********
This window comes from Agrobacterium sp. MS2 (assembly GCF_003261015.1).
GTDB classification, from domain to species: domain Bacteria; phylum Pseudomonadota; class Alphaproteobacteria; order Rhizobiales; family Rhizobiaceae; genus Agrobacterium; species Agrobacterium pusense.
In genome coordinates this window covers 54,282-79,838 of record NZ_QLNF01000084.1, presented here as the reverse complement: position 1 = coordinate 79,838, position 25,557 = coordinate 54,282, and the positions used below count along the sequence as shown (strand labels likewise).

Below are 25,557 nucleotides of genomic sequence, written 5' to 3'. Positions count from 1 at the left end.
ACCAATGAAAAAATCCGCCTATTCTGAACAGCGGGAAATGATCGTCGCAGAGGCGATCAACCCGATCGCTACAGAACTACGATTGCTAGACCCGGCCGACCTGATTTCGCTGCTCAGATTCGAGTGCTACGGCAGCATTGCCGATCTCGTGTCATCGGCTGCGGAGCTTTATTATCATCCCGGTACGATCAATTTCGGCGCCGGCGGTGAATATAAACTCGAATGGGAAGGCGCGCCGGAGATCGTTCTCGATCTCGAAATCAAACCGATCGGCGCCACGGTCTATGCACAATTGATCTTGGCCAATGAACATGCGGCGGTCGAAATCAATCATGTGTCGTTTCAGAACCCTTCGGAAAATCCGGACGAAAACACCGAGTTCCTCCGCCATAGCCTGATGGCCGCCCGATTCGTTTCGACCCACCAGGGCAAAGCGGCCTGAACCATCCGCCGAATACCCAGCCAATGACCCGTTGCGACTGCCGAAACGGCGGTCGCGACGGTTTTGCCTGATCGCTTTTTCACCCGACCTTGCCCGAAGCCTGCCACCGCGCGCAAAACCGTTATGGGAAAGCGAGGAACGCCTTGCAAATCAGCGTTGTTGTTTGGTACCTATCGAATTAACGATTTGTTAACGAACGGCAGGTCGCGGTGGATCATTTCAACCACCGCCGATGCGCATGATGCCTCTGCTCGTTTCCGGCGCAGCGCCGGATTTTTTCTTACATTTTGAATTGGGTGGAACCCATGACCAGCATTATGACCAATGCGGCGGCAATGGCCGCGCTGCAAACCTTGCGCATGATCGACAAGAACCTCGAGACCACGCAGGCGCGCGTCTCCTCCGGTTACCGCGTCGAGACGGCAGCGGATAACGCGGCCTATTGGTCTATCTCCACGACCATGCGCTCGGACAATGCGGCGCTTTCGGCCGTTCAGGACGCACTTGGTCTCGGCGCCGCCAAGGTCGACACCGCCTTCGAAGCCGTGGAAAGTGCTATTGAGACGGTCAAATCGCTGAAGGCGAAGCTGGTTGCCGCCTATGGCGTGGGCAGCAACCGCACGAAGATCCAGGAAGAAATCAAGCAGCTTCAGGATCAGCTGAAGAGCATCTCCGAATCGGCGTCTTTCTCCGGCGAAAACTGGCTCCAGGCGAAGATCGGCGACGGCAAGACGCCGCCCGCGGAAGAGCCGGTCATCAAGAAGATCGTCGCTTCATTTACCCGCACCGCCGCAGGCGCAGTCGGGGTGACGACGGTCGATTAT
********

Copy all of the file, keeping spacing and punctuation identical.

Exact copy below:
This window comes from Agrobacterium sp. MS2 (assembly GCF_003261015.1).
GTDB classification, from domain to species: domain Bacteria; phylum Pseudomonadota; class Alphaproteobacteria; order Rhizobiales; family Rhizobiaceae; genus Agrobacterium; species Agrobacterium pusense.
In genome coordinates this window covers 54,282-79,838 of record NZ_QLNF01000084.1, presented here as the reverse complement: position 1 = coordinate 79,838, position 25,557 = coordinate 54,282, and the positions used below count along the sequence as shown (strand labels likewise).

Below are 25,557 nucleotides of genomic sequence, written 5' to 3'. Positions count from 1 at the left end.
ACCAATGAAAAAATCCGCCTATTCTGAACAGCGGGAAATGATCGTCGCAGAGGCGATCAACCCGATCGCTACAGAACTACGATTGCTAGACCCGGCCGACCTGATTTCGCTGCTCAGATTCGAGTGCTACGGCAGCATTGCCGATCTCGTGTCATCGGCTGCGGAGCTTTATTATCATCCCGGTACGATCAATTTCGGCGCCGGCGGTGAATATAAACTCGAATGGGAAGGCGCGCCGGAGATCGTTCTCGATCTCGAAATCAAACCGATCGGCGCCACGGTCTATGCACAATTGATCTTGGCCAATGAACATGCGGCGGTCGAAATCAATCATGTGTCGTTTCAGAACCCTTCGGAAAATCCGGACGAAAACACCGAGTTCCTCCGCCATAGCCTGATGGCCGCCCGATTCGTTTCGACCCACCAGGGCAAAGCGGCCTGAACCATCCGCCGAATACCCAGCCAATGACCCGTTGCGACTGCCGAAACGGCGGTCGCGACGGTTTTGCCTGATCGCTTTTTCACCCGACCTTGCCCGAAGCCTGCCACCGCGCGCAAAACCGTTATGGGAAAGCGAGGAACGCCTTGCAAATCAGCGTTGTTGTTTGGTACCTATCGAATTAACGATTTGTTAACGAACGGCAGGTCGCGGTGGATCATTTCAACCACCGCCGATGCGCATGATGCCTCTGCTCGTTTCCGGCGCAGCGCCGGATTTTTTCTTACATTTTGAATTGGGTGGAACCCATGACCAGCATTATGACCAATGCGGCGGCAATGGCCGCGCTGCAAACCTTGCGCATGATCGACAAGAACCTCGAGACCACGCAGGCGCGCGTCTCCTCCGGTTACCGCGTCGAGACGGCAGCGGATAACGCGGCCTATTGGTCTATCTCCACGACCATGCGCTCGGACAATGCGGCGCTTTCGGCCGTTCAGGACGCACTTGGTCTCGGCGCCGCCAAGGTCGACACCGCCTTCGAAGCCGTGGAAAGTGCTATTGAGACGGTCAAATCGCTGAAGGCGAAGCTGGTTGCCGCCTATGGCGTGGGCAGCAACCGCACGAAGATCCAGGAAGAAATCAAGCAGCTTCAGGATCAGCTGAAGAGCATCTCCGAATCGGCGTCTTTCTCCGGCGAAAACTGGCTCCAGGCGAAGATCGGCGACGGCAAGACGCCGCCCGCGGAAGAGCCGGTCATCAAGAAGATCGTCGCTTCATTTACCCGCACCGCCGCAGGCGCAGTCGGGGTGACGACGGTCGATTAT